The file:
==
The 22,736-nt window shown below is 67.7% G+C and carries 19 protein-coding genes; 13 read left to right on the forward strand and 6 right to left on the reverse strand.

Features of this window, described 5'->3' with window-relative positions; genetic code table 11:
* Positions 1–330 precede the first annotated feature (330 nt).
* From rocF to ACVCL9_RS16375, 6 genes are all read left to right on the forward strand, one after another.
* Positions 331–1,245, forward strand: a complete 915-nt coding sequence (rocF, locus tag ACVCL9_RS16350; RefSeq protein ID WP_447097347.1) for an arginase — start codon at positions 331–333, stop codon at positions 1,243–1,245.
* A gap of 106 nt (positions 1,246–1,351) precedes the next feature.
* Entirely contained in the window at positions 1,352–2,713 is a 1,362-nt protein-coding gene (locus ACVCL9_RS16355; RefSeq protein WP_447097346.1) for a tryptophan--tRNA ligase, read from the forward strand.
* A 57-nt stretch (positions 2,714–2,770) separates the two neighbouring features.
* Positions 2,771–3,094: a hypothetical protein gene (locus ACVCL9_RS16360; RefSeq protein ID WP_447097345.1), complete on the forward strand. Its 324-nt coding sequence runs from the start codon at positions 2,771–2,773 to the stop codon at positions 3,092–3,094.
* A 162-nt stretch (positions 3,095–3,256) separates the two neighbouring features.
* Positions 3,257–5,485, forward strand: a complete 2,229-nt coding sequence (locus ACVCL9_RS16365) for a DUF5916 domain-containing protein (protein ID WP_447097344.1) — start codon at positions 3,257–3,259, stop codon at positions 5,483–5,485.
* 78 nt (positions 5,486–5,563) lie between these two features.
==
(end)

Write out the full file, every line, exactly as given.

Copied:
The 22,736-nt window shown below is 67.7% G+C and carries 19 protein-coding genes; 13 read left to right on the forward strand and 6 right to left on the reverse strand.

Features of this window, described 5'->3' with window-relative positions; genetic code table 11:
* Positions 1–330 precede the first annotated feature (330 nt).
* From rocF to ACVCL9_RS16375, 6 genes are all read left to right on the forward strand, one after another.
* Positions 331–1,245, forward strand: a complete 915-nt coding sequence (rocF, locus tag ACVCL9_RS16350; RefSeq protein ID WP_447097347.1) for an arginase — start codon at positions 331–333, stop codon at positions 1,243–1,245.
* A gap of 106 nt (positions 1,246–1,351) precedes the next feature.
* Entirely contained in the window at positions 1,352–2,713 is a 1,362-nt protein-coding gene (locus ACVCL9_RS16355; RefSeq protein WP_447097346.1) for a tryptophan--tRNA ligase, read from the forward strand.
* A 57-nt stretch (positions 2,714–2,770) separates the two neighbouring features.
* Positions 2,771–3,094: a hypothetical protein gene (locus ACVCL9_RS16360; RefSeq protein ID WP_447097345.1), complete on the forward strand. Its 324-nt coding sequence runs from the start codon at positions 2,771–2,773 to the stop codon at positions 3,092–3,094.
* A 162-nt stretch (positions 3,095–3,256) separates the two neighbouring features.
* Positions 3,257–5,485, forward strand: a complete 2,229-nt coding sequence (locus ACVCL9_RS16365) for a DUF5916 domain-containing protein (protein ID WP_447097344.1) — start codon at positions 3,257–3,259, stop codon at positions 5,483–5,485.
* 78 nt (positions 5,486–5,563) lie between these two features.